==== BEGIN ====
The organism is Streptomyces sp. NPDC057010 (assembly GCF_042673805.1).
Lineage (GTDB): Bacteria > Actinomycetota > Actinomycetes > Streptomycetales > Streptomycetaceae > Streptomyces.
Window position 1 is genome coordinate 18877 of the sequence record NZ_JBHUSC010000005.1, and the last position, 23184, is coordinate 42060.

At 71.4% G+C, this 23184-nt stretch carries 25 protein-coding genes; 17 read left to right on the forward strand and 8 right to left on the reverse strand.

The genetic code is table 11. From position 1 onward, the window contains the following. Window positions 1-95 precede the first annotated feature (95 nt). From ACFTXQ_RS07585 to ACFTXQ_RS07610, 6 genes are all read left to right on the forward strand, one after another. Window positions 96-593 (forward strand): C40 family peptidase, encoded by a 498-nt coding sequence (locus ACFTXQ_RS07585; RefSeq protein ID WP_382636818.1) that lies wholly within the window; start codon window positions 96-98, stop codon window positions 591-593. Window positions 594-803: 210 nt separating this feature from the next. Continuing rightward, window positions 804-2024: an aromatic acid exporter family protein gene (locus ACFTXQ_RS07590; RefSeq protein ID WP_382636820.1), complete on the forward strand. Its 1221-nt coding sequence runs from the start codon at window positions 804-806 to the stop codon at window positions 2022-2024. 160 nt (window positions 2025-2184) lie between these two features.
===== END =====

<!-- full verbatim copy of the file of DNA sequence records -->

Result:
The organism is Streptomyces sp. NPDC057010 (assembly GCF_042673805.1).
Lineage (GTDB): Bacteria > Actinomycetota > Actinomycetes > Streptomycetales > Streptomycetaceae > Streptomyces.
Window position 1 is genome coordinate 18877 of the sequence record NZ_JBHUSC010000005.1, and the last position, 23184, is coordinate 42060.

At 71.4% G+C, this 23184-nt stretch carries 25 protein-coding genes; 17 read left to right on the forward strand and 8 right to left on the reverse strand.

The genetic code is table 11. From position 1 onward, the window contains the following. Window positions 1-95 precede the first annotated feature (95 nt). From ACFTXQ_RS07585 to ACFTXQ_RS07610, 6 genes are all read left to right on the forward strand, one after another. Window positions 96-593 (forward strand): C40 family peptidase, encoded by a 498-nt coding sequence (locus ACFTXQ_RS07585; RefSeq protein ID WP_382636818.1) that lies wholly within the window; start codon window positions 96-98, stop codon window positions 591-593. Window positions 594-803: 210 nt separating this feature from the next. Continuing rightward, window positions 804-2024: an aromatic acid exporter family protein gene (locus ACFTXQ_RS07590; RefSeq protein ID WP_382636820.1), complete on the forward strand. Its 1221-nt coding sequence runs from the start codon at window positions 804-806 to the stop codon at window positions 2022-2024. 160 nt (window positions 2025-2184) lie between these two features.